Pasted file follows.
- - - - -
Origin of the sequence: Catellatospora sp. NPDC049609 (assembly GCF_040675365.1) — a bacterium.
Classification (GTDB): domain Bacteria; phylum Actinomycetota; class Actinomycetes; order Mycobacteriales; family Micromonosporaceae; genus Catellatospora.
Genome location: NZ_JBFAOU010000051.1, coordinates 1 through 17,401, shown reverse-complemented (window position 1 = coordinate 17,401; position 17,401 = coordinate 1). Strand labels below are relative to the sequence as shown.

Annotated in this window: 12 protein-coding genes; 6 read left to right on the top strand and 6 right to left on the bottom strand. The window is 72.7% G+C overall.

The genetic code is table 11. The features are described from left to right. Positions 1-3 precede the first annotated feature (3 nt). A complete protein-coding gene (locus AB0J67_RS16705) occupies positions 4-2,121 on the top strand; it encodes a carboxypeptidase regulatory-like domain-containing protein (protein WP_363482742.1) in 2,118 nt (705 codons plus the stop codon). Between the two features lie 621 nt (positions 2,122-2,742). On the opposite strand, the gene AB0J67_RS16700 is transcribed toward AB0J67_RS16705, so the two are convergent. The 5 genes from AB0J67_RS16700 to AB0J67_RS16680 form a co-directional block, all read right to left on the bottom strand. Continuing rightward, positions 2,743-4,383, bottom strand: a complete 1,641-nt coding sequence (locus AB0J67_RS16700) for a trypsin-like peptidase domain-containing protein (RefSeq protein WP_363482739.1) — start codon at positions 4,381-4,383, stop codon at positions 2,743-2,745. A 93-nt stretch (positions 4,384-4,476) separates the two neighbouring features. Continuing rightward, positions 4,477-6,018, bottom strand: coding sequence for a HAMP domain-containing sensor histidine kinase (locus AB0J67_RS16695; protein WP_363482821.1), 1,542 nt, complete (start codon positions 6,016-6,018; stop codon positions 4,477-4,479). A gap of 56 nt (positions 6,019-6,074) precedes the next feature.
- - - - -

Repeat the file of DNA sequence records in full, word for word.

Origin of the sequence: Catellatospora sp. NPDC049609 (assembly GCF_040675365.1) — a bacterium.
Classification (GTDB): domain Bacteria; phylum Actinomycetota; class Actinomycetes; order Mycobacteriales; family Micromonosporaceae; genus Catellatospora.
Genome location: NZ_JBFAOU010000051.1, coordinates 1 through 17,401, shown reverse-complemented (window position 1 = coordinate 17,401; position 17,401 = coordinate 1). Strand labels below are relative to the sequence as shown.

Annotated in this window: 12 protein-coding genes; 6 read left to right on the top strand and 6 right to left on the bottom strand. The window is 72.7% G+C overall.

The genetic code is table 11. The features are described from left to right. Positions 1-3 precede the first annotated feature (3 nt). A complete protein-coding gene (locus AB0J67_RS16705) occupies positions 4-2,121 on the top strand; it encodes a carboxypeptidase regulatory-like domain-containing protein (protein WP_363482742.1) in 2,118 nt (705 codons plus the stop codon). Between the two features lie 621 nt (positions 2,122-2,742). On the opposite strand, the gene AB0J67_RS16700 is transcribed toward AB0J67_RS16705, so the two are convergent. The 5 genes from AB0J67_RS16700 to AB0J67_RS16680 form a co-directional block, all read right to left on the bottom strand. Continuing rightward, positions 2,743-4,383, bottom strand: a complete 1,641-nt coding sequence (locus AB0J67_RS16700) for a trypsin-like peptidase domain-containing protein (RefSeq protein WP_363482739.1) — start codon at positions 4,381-4,383, stop codon at positions 2,743-2,745. A 93-nt stretch (positions 4,384-4,476) separates the two neighbouring features. Continuing rightward, positions 4,477-6,018, bottom strand: coding sequence for a HAMP domain-containing sensor histidine kinase (locus AB0J67_RS16695; protein WP_363482821.1), 1,542 nt, complete (start codon positions 6,016-6,018; stop codon positions 4,477-4,479). A gap of 56 nt (positions 6,019-6,074) precedes the next feature.